Last month Justin Welby, the new Archbishop of Canterbury (ABC) took up his position as the leader of the worldwide Anglican church. There seems to be a genuine commitment for Anglicans to rediscover the unity that has been absent for so long within their ranks. Issues such as the ordination of women bishops (or even of women at all), the ordination of gay priests and equal marriage have caused division for years among the Anglican community. However, looking from the outside in at least, it seems to me that there is a chance for these divisions to heal under the stewardship of Archbishop Welby.

That’s all well and good but it remains an essentially self-serving process. The Anglican church is working hard to heal the Anglican church. For those of us who aren’t members of the Anglican church though it’s about as relevant as the local camera club resolving its disagreements over the relative merits of digital media and 35mm film. It will have precisely no impact upon the rest of the world, however important such a healing process may be to the church community itself.

Carey 5And yet the task for Christians in today’s world is (and arguably always has been) to have a positive impact upon society at large. Even George Carey, a former Archbishop of Canterbury once wrote in his book ‘The church in the marketplace’ of the church’s unique position as an organisation that exists solely for the benefit of those who are not its members. He wrote that when he was still Bishop of Durham before rising to the lofty position of ABC some years later. It is unfortunate that he seems to have forgotten the high ideals of public-service upon arriving at Canterbury and his regular outbursts against LGBT citizens seems even further removed from his benevolent, inclusive position of the past. In many ways Carey and his ilk illustrate perfectly the problem with the modern Anglican church – and perhaps with the historical church too although that’s not my subject here.

So far as I can gather Archbishop Welby really does want to redirect the Anglican mission back toward the principles of the Biblical Jesus, at least so far as Jesus is understood (interpreted) in mainstream modern Christianity. Admittedly there seem to be some mixed messages and he may well be just as big a dinosaur regarding equal marriage as Carey but there’s hope, none the less. In short the new Archbishop seems to be a nice bloke who wants his church to emulate and imitate another nice bloke called Jesus, who Christians believe was the Son of their God. And he values people, even if that understanding does leave him with the occasional doctrinal ‘challenge’.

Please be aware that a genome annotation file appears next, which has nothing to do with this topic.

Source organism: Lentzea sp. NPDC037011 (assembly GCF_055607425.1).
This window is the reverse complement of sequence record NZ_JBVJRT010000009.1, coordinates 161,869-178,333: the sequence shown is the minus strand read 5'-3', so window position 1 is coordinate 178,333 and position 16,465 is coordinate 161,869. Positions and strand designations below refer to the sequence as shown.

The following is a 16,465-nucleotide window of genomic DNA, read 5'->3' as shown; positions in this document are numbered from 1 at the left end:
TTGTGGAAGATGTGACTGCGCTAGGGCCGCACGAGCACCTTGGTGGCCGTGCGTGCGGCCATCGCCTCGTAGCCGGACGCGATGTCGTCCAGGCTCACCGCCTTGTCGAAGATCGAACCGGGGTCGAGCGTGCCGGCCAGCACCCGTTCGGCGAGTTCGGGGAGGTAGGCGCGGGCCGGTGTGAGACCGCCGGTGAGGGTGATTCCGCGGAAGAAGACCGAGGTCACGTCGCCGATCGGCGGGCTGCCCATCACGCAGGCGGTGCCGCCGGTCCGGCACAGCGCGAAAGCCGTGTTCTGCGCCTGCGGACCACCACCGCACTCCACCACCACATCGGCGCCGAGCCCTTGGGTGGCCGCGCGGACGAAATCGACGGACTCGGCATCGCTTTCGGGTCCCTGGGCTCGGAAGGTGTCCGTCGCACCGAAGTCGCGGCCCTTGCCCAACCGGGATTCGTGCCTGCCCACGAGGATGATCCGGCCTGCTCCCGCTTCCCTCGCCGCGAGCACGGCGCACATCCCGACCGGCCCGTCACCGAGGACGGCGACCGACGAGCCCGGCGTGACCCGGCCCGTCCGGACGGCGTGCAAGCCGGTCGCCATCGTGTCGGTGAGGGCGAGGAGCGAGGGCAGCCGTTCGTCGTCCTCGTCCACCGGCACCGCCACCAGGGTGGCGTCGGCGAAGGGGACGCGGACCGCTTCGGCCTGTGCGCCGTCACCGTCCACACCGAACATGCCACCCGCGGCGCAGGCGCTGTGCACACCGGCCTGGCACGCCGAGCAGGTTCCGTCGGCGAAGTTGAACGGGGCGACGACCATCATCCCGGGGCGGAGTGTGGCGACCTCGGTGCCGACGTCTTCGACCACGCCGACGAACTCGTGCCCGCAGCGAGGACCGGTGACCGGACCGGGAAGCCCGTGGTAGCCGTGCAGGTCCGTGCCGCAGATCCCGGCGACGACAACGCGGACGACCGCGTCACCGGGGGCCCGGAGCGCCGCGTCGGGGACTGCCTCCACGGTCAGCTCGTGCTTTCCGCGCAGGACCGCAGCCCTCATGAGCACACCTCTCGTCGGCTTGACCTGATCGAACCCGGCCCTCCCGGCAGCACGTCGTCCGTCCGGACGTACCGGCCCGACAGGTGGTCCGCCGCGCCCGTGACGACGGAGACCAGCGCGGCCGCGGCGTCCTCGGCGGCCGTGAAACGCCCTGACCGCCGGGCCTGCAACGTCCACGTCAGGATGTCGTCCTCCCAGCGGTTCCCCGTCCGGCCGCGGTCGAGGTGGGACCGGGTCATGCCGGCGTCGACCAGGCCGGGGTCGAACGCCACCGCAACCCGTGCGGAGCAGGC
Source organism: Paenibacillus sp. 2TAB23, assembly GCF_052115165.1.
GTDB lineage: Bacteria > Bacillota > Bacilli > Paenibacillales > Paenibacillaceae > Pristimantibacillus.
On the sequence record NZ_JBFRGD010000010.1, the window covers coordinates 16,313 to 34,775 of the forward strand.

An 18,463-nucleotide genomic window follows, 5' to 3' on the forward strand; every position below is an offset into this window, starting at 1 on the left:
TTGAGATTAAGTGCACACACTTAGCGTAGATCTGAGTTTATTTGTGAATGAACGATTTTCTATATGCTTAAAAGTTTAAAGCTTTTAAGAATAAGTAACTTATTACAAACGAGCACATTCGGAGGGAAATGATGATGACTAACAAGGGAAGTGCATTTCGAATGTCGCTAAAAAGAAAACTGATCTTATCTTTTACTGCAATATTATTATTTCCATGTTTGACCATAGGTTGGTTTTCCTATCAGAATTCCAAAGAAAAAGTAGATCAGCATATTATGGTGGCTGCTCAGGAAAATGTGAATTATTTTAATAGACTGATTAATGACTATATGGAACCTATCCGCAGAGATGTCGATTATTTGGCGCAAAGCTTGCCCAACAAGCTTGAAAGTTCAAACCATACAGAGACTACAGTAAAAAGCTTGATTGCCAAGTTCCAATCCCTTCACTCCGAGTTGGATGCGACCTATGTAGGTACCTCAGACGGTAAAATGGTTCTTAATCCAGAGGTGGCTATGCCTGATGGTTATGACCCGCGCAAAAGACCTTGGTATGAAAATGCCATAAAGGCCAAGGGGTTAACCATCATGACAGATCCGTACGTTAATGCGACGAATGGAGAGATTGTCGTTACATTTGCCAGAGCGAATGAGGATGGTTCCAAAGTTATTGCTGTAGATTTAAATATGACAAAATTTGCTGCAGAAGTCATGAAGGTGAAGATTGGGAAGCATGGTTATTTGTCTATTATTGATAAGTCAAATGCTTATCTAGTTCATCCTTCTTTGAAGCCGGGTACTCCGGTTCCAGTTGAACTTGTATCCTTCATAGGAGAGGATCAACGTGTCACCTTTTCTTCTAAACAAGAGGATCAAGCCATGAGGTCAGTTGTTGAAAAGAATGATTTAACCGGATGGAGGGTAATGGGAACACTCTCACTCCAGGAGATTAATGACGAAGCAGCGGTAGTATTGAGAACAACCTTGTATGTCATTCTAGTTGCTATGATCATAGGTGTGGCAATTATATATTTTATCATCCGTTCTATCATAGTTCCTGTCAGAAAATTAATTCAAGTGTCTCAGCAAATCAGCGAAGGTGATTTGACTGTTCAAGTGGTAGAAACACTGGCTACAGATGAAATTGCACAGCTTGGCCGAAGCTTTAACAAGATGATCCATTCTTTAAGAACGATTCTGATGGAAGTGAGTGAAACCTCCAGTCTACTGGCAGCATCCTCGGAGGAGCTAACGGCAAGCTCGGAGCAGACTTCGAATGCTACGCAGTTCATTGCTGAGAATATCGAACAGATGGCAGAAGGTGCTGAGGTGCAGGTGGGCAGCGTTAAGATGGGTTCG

Believe it or not I see great potential in the Anglican Church. That’s not because I believe in God (I don’t) or because I think that the Church of England is a particularly moral institution (I absolutely don’t) but because it has a platform. If the Anglican church would only start behaving in ways that match its professed belief in the value of humanity and showed a little courage and compassion from time to time then it could be a force for major social change. Let’s face it – major social change would be the closest thing we can get to a miracle in the real, non-magical, natural world.

That’s why this atheist (and I suspect many others like me) would be more than happy to rally behind and support a Church of England that actually practiced what it preaches. Unfortunately, as we shall see, that’s not the case at present but if it were…. Oh if only it were …. I’d never claim to believe in your Sky god but I’d fund your causes, I’d spread your social message and I’d advocate for your renewed status as a genuine moral force. If only you practiced what you preach.

I’m afraid I won’t be pulling any punches here. But please see this as a positive thing. If churches really are interested in boosting their congregations there will be much here that will be of value. Even dyed in the wool atheists like myself may sing your praises – so long as we don’t have to pretend to believe. Let’s be honest here though – there are many professed Christians, regular churchgoers at that, who clearly don’t believe a word of it. They attend for other, more social reasons. I suspect that given a worthy social cause many more of us would join them. We just won’t lie about our beliefs to justify our presence.